Area Forecast Discussion
Issued by NWS Sterling, VA

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FXUS61 KLWX 240900

Area Forecast Discussion
National Weather Service Baltimore MD/Washington DC
400 AM EST Fri Feb 24 2017

High pressure will remain centered off the Mid-Atlantic coast
today. A cold front will cross the area Saturday. High pressure
then builds over the area Sunday through early next week.
A warm front will then lift north into the area Tuesday followed
by another cold front on Wednesday.


Low pressure is located in northern Missouri this morning, with
the local area firmly in the warm sector. The morning is
starting mild with temperatures in the 40s and 50s. Some patchy
fog could develop through sunrise in areas which have decoupled.

Mid and high level clouds will spread eastward from the Ohio
Valley today, but some sun should still filter through.
Southerly breezes will pick up to 10-15 mph. Would expect
temperatures similar if not a degree or two warmer than
Thursday. Records could be challenged at any of the three major
airports, but IAD may have the best shot with less marine
influence. See climate section below for record information.


A very mild night is in store with low temperatures (50s)
likely warmer than normal highs in most locations. A southerly
wind likely remains established for most locations, which will
limit fog potential. However, there are some indications low
stratus could develop. If so, their rate of dissipation Saturday
could affect high temperatures and destabilization.

A strong cold front will cross from west to east on Saturday. A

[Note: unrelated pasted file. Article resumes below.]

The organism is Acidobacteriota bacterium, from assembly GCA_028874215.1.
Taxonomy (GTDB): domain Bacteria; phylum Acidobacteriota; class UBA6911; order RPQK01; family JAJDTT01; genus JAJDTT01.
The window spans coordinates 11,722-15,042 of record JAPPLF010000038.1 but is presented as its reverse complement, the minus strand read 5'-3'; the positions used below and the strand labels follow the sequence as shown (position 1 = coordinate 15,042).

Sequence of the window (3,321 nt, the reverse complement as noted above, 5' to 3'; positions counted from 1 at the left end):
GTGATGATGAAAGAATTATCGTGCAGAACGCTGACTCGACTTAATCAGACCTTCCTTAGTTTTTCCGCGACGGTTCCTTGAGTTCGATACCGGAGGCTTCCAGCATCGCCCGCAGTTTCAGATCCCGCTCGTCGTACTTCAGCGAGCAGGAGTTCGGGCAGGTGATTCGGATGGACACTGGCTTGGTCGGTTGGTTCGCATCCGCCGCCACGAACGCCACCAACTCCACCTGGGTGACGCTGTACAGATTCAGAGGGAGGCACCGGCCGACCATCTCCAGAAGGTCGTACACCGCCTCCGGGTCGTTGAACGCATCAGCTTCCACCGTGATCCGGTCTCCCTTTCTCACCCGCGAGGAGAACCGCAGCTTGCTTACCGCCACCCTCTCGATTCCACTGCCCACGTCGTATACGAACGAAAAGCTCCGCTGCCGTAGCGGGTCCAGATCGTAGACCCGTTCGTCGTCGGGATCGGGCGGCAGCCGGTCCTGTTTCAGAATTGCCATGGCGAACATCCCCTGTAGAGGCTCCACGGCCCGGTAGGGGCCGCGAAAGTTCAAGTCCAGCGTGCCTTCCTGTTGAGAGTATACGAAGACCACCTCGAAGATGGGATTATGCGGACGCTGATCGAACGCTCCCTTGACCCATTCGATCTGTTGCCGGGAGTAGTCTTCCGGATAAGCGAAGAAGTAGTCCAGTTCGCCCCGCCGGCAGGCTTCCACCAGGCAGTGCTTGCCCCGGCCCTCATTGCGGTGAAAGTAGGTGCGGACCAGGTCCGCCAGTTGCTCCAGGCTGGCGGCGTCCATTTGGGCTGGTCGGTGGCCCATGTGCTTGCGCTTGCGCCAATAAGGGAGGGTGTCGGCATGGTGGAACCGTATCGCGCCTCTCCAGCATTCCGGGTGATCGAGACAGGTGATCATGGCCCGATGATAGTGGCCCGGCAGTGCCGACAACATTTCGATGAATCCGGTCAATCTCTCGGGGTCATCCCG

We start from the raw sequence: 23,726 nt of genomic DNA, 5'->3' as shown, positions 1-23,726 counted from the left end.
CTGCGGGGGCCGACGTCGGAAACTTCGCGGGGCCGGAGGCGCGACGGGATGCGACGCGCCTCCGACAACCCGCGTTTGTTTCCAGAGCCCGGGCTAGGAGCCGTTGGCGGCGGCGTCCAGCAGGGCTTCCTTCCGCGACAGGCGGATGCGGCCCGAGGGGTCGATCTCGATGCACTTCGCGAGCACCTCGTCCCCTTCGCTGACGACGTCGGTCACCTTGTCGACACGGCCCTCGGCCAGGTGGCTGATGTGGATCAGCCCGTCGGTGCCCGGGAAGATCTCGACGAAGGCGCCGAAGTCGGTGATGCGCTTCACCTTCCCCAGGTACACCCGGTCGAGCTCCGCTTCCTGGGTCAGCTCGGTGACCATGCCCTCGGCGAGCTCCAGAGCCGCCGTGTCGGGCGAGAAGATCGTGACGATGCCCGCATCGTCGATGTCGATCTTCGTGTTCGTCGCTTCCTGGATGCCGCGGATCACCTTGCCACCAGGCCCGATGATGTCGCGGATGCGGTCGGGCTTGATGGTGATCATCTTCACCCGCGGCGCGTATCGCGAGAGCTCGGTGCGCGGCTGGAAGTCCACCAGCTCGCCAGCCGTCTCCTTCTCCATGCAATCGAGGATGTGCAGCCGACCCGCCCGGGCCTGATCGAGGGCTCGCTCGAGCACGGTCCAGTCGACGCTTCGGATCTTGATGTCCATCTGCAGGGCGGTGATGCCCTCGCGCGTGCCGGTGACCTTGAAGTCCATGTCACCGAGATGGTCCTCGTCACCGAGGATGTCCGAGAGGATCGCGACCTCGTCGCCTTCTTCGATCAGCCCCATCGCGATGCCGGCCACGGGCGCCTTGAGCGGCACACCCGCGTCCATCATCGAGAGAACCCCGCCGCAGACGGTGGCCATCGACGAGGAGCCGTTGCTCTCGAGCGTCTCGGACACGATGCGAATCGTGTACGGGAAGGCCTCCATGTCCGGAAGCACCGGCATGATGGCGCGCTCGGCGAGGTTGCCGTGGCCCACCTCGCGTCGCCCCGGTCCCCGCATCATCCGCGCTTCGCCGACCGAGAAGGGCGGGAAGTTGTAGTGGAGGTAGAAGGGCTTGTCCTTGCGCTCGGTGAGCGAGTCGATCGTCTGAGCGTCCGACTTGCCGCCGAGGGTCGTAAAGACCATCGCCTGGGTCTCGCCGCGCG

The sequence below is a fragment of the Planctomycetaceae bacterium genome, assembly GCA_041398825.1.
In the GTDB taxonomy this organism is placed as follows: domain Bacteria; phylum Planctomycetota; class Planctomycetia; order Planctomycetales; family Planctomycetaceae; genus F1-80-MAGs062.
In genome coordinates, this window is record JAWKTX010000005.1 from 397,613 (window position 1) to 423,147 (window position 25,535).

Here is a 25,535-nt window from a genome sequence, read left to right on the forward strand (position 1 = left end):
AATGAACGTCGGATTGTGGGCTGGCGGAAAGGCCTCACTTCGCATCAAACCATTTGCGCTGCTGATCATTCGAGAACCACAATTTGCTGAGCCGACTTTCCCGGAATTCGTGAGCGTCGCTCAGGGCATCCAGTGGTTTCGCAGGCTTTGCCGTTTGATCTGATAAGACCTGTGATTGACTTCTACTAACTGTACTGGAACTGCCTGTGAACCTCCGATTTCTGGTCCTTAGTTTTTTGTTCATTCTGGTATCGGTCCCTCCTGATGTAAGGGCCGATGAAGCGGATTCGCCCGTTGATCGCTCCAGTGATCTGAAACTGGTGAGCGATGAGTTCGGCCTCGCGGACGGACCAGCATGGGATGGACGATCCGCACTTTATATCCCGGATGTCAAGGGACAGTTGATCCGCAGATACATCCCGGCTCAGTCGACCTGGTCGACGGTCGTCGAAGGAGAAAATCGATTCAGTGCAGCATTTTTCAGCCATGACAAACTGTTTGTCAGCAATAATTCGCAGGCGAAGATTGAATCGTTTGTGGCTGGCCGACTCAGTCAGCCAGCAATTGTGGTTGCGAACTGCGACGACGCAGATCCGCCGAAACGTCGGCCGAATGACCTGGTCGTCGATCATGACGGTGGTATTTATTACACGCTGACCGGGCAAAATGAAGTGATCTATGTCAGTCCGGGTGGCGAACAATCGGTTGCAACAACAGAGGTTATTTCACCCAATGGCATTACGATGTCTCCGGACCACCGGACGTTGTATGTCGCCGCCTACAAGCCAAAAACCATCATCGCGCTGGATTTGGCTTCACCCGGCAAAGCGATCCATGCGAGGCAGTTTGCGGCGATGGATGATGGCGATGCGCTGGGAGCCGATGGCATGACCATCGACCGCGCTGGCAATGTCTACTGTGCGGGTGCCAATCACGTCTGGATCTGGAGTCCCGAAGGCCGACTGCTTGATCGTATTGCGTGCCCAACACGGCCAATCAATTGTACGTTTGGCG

weakened line of convection is likely to cross into the
mountains during the morning hours, reaching the Blue Ridge
around midday or early afternoon. What remains of the line may
be reinvigorated east of the mountains as it encounters a
potentially warmer and more unstable airmass, contingent on the
aforementioned clouds. Even so, dew points are expected to
remain under 60, with CAPE values likely less than 1000 J/kg.
Mid-level winds will be strong though, and SHERB parameter backs
up the potential for a high-shear/low-CAPE environment.
Marginal Risk remains justified, with strong to locally damaging
wind gusts being the main threat. The line should exit southern
MD between 5 and 8 PM. QPF less than a third of an inch for
most...and possibly much less if the line is thin/broken.

Temperatures likely spike into the 70s ahead of the front, with
falling temperatures behind it. Besides the gusty shower/storm
threat, a pressure surge may follow a few hours behind the
front, resulting in wind gusts of 30-40 mph during the early
evening. These winds will bring in colder air, with lows falling
into the 20s and 30s. Upslope snow showers will be possible,
especially during the evening, with amounts less than an inch.

High pressure will build from the west Sunday, allowing winds
to gradually relax. Temperatures will be much cooler, but closer
to normal in the 40s and 50s. The high will begin to move
offshore Sunday night, with lows dropping into the 30s. Sub-
freezing readings are possible if a location decouples and
thicker cloud cover holds off.


Models have backed off on precipitation returning to the region
on Monday. The front which had been expected to move in from the
northwest on Monday now looks to completely dissipate before
reaching the area, so POPS have been cut back and temperatures
should not drop at all. Instead, developing low pressure to the
west in the Plains will push a warm front northward across the
area on Tuesday and Wednesday, bringing temperatures back above
normal but bringing the return of showers. By Wednesday night,
the low will pass to our north in southern Canada, sending a
cold front across our region. There might be some thunder with
it but right now indications are minimal in this regard. Cooler
more seasonable weather will return Thursday as we dry out with
high pressure returning briefly.